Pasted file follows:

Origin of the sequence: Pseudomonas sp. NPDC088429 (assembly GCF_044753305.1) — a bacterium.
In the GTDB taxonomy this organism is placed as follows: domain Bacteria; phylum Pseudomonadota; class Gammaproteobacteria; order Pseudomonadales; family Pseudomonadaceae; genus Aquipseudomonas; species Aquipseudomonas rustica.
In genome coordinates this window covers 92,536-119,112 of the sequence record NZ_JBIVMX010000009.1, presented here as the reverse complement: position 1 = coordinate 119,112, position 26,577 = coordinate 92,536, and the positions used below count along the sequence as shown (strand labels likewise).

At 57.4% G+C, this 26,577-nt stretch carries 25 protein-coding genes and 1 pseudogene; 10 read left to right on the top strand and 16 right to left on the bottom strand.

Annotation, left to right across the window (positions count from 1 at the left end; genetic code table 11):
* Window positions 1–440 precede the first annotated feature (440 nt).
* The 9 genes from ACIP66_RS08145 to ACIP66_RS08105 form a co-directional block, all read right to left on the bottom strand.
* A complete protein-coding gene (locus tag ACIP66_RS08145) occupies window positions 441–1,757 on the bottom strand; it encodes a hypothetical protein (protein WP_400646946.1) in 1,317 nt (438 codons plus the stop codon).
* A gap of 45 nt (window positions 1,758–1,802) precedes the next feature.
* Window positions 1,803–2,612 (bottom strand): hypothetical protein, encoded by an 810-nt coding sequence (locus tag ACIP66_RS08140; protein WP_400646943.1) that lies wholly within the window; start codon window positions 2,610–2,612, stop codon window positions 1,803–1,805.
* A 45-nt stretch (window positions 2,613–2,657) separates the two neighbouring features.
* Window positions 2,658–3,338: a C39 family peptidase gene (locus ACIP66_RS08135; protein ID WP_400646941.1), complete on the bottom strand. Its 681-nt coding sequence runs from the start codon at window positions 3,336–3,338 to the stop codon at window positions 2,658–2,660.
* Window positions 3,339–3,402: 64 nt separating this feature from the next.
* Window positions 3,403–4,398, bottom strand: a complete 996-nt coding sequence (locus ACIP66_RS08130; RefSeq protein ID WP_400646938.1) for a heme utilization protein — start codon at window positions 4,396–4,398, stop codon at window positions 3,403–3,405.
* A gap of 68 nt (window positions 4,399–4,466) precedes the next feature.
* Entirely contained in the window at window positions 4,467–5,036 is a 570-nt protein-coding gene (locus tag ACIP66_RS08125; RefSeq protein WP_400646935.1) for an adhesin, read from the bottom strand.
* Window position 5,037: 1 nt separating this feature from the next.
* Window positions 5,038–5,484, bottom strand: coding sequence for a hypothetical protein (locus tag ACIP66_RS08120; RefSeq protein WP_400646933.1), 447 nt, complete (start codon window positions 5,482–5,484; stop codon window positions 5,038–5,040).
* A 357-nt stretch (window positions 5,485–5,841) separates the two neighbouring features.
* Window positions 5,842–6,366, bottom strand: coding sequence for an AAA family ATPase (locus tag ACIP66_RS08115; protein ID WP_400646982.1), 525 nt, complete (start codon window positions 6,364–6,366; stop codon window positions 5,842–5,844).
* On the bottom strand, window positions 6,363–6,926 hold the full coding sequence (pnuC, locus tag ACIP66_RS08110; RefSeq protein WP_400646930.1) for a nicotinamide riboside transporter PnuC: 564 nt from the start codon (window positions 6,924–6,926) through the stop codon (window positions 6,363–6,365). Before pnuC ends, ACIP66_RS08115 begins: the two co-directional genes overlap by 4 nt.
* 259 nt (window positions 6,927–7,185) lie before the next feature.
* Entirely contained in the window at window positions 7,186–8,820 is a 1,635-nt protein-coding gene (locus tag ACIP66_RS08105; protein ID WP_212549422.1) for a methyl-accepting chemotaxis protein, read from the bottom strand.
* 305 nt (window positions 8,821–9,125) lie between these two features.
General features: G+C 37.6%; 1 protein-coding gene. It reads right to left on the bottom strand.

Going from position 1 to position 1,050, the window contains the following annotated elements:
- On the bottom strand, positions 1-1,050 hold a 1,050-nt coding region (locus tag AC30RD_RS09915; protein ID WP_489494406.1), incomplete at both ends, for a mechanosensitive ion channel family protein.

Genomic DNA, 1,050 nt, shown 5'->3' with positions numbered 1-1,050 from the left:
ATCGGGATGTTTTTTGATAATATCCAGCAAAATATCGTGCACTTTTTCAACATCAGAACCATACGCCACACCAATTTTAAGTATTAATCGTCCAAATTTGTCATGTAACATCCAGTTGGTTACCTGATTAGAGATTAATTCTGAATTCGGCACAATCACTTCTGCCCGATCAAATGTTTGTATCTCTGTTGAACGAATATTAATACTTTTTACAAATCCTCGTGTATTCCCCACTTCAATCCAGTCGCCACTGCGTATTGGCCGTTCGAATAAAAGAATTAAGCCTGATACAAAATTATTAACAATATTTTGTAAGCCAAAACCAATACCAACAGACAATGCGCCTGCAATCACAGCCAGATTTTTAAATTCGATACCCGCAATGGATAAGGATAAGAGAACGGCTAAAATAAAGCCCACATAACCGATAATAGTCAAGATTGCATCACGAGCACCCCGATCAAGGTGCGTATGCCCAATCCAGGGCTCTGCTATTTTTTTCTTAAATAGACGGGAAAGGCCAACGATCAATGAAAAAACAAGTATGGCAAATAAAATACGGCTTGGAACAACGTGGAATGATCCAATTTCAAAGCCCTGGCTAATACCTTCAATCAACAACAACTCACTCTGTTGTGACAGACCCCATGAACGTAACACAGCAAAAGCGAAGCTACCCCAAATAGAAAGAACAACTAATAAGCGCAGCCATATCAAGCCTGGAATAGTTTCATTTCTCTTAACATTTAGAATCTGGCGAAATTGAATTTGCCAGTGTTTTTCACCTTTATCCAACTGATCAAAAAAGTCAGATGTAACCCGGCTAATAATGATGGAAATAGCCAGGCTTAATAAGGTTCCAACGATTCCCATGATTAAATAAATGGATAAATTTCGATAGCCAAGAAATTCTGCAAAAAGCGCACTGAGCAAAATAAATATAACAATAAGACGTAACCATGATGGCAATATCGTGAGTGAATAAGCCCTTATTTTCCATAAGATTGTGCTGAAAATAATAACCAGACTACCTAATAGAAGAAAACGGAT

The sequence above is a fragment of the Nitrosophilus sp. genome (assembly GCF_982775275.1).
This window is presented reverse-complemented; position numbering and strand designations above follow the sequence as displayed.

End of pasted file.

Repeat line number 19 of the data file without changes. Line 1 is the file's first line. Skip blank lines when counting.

* A 357-nt stretch (window positions 5,485–5,841) separates the two neighbouring features.